In a sequence of one-step-leads-to-another reading too indirect to be worth the column-inches for description here, I ended up with a dog-eared and previous-reader-annotated copy of "Beyond the Classroom" in hand. It's one of hundreds of books which target, with greater or lesser success, what is and isn't going on in K-12 public education, a 13-year process which is supposed to (and once did) metamorphose illiterate and innumerate little savages into civilized and knowledgeable citizens. Without reservation (pun intended) I can testify that the 1995 Laurence Steinberg 223-page effort (the Washington Post called it "an important book with important truths" so it must be so) the best-I've-yet-seen analysis of the Students-Who-Won't-Learn question, and it makes its points without charts, tables, or Hindu ("borrowed" by the Arabs, who then put their name on it) numerology and symbols. It's good, not because, like most books on the SWWL subject, it devotes a lot of ink to the racial achievement pattern -blacks and Hispanics worse than Whites, Whites worse than Asians-and to the parental guidance -or lack thereof-and to the "disengaged-student" question; but because it goes into a subject wherein, unlike other books on the SWWL subject, it devotes a lot of ink to student-peer-pressure -to pursue or disdain learning-and how it prevails, not only in the usual-suspect inner-city schools, but similarly in suburban and rural schools, and across the entire socio-economic spectrum. If you credit Steinberg with accurate representation of all the statistical studies he's run and referenced (but not re-printed) then his findings are as applicable to what's going on in East Overshoe, VT, Central School as in Harlem, NYC's PS 7, a 3-out-of-10 quality-scoring school which was never 10-10, and in Boston's highly-gentrified Longwood neighborhood, Boston Latin School, which once was 10-10 but was pushed from educational grace in the 1970's.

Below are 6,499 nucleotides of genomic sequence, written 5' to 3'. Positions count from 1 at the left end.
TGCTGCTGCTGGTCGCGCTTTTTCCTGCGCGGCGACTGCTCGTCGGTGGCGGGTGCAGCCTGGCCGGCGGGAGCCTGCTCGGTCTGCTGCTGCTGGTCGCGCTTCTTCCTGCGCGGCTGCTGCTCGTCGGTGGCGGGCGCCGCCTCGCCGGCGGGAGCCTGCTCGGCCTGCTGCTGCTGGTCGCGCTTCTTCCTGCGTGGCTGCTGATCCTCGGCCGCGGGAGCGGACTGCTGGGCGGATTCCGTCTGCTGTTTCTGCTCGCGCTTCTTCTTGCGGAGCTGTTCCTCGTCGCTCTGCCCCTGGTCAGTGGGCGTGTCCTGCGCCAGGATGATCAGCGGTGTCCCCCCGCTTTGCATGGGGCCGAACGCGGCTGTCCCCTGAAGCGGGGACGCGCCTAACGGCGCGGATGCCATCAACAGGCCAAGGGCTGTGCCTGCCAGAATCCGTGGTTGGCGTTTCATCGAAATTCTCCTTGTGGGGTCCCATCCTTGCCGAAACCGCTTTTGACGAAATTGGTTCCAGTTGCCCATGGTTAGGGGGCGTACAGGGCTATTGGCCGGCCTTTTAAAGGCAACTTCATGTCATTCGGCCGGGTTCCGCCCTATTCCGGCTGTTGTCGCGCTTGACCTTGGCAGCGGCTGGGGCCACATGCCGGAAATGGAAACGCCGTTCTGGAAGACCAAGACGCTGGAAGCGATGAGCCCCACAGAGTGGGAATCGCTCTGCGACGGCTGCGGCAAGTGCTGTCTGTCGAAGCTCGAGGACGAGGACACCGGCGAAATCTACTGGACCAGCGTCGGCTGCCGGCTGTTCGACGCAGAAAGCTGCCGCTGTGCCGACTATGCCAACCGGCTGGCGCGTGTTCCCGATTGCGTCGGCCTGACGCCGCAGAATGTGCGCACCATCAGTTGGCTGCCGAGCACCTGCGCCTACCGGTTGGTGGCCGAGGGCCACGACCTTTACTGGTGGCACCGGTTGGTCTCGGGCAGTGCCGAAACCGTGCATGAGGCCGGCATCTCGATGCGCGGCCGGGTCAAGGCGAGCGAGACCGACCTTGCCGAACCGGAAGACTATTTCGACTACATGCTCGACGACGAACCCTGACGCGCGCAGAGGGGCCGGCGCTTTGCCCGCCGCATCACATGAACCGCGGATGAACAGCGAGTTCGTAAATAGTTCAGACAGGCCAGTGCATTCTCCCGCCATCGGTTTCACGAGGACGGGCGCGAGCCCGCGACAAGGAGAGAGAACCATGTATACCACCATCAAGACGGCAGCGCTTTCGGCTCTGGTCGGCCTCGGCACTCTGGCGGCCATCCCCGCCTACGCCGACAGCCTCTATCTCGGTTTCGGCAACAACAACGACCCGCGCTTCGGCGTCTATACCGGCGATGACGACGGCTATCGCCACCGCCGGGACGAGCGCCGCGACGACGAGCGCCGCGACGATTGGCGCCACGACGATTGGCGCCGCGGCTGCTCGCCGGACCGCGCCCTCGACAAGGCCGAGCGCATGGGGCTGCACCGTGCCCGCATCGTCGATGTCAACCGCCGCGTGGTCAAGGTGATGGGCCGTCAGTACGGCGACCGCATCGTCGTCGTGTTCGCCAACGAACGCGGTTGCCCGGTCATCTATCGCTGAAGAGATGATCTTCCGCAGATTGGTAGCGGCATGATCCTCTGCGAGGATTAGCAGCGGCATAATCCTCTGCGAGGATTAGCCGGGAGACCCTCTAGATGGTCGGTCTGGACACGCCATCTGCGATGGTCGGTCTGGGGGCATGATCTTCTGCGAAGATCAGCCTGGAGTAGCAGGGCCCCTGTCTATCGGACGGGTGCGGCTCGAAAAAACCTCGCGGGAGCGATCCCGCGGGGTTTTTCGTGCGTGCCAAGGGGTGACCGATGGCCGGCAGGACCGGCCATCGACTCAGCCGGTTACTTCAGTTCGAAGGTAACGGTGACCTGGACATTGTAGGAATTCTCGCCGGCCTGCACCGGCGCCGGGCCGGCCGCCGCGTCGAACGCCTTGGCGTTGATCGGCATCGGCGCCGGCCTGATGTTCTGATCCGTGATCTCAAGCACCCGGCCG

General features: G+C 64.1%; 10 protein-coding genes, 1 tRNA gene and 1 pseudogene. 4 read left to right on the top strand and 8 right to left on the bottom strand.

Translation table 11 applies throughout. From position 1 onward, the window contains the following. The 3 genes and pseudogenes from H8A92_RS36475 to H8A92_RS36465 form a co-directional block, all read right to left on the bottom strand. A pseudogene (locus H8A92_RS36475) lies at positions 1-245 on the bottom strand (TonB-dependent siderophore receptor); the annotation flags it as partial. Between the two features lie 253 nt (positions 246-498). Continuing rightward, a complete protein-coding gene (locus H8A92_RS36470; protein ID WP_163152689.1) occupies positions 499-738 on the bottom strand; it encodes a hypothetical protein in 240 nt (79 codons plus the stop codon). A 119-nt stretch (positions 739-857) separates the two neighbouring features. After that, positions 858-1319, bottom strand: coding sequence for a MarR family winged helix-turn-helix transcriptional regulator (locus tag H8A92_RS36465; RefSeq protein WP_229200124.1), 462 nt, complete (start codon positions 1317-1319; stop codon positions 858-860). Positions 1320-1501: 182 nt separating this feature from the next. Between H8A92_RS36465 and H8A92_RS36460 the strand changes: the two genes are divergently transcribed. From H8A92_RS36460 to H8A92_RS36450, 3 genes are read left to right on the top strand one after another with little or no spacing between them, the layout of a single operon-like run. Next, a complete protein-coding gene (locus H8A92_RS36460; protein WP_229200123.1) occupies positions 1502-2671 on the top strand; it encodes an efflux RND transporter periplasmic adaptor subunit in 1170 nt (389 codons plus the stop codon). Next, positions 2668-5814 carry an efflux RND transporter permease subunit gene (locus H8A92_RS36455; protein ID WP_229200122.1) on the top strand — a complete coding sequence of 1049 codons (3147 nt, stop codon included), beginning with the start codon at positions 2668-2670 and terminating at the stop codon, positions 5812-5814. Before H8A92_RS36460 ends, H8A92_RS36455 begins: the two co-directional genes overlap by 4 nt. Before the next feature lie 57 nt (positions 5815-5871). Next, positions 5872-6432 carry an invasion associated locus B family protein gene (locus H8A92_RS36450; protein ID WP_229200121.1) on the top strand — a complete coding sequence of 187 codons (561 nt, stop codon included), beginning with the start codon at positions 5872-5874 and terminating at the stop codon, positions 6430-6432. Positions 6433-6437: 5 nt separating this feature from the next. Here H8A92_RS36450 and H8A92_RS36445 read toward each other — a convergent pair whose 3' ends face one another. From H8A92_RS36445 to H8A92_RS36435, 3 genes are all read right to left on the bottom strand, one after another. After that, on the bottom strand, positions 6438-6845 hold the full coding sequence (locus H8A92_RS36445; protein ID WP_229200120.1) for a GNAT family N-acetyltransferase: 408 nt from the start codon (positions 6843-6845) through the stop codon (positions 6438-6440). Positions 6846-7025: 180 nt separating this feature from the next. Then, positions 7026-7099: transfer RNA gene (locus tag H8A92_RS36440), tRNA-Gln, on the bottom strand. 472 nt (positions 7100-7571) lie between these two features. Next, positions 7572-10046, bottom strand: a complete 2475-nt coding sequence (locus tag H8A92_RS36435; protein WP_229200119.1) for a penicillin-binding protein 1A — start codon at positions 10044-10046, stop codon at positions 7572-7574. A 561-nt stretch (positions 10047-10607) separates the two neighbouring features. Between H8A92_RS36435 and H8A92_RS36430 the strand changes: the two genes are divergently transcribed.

Maybe the best summary sentence in Steinberg (p,137) is this one: "The factor that undermines the positive effect of effective parenting in Black homes is the same one that counters the adverse effect of ineffective parenting in Asian households -the peer group". Previously he had reported his research finding that, after all the usual adjustments for socio-economic status, all racial groups practice about the same level of authoritative (his label for really-good) parenting, and in the following chapter he makes the case that student peer pressure trumps it all because, (p. 141) "...there is a specific period in [adolescent] development roughly from age 12 through 16 when...peers begin to play an enormously important role in influencing achievement". On p.146 he writes that "the prevailing norm in most high schools is to "get by without showing off" and there are pockets within each school in which academic achievement is admired and others in which it is actively discouraged". Observers of both VT and non-VT schools can't honestly disagree. His italicized p.148 conclusion: "by high school, the influence of friends on school performance...is more substantial than the influences of parents' practices at home". He then devotes a modest amount of ink to parental neighborhood selection (middle-class flight, both White and Black, although he doesn't call it so) as the best way for parents to control the circle of their teens' friends, presumably to install them in a more old-fashioned social environment like the now-vanished ones where most of the teens were enthusiastic about getting good grades, and being part of the in-group meant internalizing those academic expectations.